Off-screen, Sarandon is an active advocate for hunger relief and social and political justice.
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Truly talented actors have the ability to play evil villains and silly likable characters with an equal measure of authority. Donald Sutherland is just such an actor.
From incredibly emotional performances in films like Robert Redford’s “Ordinary People,” where he plays a grieving father, to his madcap rendering of Captain Hawkeye Pierce in Robert Altman’s military sendup “MASH,” to the devious, murderous President Snow in “The Hunger Games” series, Sutherland’s career has included many remarkable performances, that in 2017 earned him an honorary Academy Award for “a lifetime of indelible characters, rendered with unwavering truthfulness.”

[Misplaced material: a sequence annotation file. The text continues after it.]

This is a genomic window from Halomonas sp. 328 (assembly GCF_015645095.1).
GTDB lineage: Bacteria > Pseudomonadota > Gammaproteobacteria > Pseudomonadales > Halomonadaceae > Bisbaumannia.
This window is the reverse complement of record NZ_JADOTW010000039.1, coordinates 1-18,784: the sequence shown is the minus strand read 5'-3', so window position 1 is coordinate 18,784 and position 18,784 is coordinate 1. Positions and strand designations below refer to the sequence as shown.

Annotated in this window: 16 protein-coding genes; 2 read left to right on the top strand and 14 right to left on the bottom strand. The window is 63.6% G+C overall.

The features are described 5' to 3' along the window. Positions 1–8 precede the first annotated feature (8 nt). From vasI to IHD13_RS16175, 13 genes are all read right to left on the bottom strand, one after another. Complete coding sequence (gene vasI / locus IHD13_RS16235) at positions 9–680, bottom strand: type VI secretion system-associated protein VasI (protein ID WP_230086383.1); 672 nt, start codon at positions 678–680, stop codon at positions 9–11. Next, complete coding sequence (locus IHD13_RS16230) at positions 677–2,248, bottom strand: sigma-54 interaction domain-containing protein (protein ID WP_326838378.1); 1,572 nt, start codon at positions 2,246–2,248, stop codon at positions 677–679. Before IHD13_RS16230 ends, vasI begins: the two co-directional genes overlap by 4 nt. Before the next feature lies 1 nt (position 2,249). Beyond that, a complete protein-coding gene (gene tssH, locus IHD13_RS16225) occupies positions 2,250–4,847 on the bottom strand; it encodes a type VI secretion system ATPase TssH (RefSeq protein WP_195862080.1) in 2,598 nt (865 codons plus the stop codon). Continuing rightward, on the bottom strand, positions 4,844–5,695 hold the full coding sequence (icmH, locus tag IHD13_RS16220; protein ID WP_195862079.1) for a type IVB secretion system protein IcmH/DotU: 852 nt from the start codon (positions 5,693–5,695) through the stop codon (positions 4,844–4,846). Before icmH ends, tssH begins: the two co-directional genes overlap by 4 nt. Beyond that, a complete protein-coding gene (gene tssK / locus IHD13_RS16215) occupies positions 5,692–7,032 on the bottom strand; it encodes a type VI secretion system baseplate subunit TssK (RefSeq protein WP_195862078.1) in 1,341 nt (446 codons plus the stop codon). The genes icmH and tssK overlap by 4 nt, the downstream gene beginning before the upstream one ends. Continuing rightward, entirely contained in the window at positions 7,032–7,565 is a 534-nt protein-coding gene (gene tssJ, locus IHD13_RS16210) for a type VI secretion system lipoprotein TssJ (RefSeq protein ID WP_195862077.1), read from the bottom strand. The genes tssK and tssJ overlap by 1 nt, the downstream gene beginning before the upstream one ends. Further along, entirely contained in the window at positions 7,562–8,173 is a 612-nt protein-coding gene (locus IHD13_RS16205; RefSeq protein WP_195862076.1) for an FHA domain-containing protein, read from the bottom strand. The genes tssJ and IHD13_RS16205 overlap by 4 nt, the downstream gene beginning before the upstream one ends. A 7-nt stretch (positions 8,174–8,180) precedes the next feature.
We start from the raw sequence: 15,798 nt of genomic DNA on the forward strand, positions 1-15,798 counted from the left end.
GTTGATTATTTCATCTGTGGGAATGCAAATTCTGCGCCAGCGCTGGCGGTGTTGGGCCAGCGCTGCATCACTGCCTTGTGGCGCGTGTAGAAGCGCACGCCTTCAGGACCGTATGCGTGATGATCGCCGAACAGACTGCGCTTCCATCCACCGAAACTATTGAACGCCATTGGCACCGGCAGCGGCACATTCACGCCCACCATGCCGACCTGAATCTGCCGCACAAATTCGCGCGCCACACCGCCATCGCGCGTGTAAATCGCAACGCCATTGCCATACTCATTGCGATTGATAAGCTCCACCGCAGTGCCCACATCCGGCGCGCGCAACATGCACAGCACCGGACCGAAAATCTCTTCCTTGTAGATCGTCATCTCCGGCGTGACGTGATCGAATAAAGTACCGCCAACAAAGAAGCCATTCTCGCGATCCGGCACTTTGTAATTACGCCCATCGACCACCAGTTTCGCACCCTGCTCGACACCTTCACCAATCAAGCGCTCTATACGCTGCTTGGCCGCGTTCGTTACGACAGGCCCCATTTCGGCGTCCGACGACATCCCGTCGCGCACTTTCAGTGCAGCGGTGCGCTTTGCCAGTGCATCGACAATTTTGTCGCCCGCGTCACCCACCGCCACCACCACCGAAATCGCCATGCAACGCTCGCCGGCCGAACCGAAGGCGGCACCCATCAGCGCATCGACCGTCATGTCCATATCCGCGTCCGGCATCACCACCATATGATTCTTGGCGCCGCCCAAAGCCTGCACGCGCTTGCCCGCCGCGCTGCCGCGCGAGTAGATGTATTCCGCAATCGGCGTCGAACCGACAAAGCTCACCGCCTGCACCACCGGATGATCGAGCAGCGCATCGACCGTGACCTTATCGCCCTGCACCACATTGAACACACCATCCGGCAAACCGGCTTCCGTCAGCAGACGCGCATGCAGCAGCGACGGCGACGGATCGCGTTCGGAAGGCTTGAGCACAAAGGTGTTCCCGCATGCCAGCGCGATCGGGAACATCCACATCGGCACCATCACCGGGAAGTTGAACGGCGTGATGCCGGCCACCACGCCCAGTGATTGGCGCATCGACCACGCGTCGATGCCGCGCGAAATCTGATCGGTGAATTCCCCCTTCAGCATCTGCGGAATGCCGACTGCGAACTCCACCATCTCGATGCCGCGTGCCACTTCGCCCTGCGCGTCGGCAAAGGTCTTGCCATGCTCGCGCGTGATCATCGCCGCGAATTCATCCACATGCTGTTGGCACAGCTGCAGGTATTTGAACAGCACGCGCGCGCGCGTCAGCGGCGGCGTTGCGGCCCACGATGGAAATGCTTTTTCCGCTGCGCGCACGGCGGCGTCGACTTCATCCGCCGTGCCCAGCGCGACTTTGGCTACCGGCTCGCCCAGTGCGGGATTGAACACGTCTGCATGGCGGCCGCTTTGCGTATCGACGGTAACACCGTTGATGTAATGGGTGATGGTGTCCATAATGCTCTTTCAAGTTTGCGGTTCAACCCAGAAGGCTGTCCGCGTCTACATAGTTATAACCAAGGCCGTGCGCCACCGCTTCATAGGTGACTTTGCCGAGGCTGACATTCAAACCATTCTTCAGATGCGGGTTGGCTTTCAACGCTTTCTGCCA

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No one on this list is as tough and intimidating on-screen as Danny Trejo.
After spending his adolescence battling drug addiction and spending years in and out of prison, Trejo used the film business to help turn his life around.
In 1985, while training Eric Roberts in boxing on the set of “Runaway Train,” Trejo caught the attention of the film’s director, Andrey Konchalovskiy, and was hired to play the role of a convict. From then on, Trejo has practically cornered the market on slightly scary but very cool criminals in a range of movies, including “Desperado,” “Machete,” and “Heat.”
As Trejo has become synonymous with the criminal character, he’s found a way to poke fun at how people perceive him, by also appearing in comedies like “Anchorman: The Legend of Ron Burgundy” and “Grand Daddy Day Care.” In 2021, Trejo published a memoir where he opened up about his past struggles and the value of being a working actor.
This story originally appeared on Giggster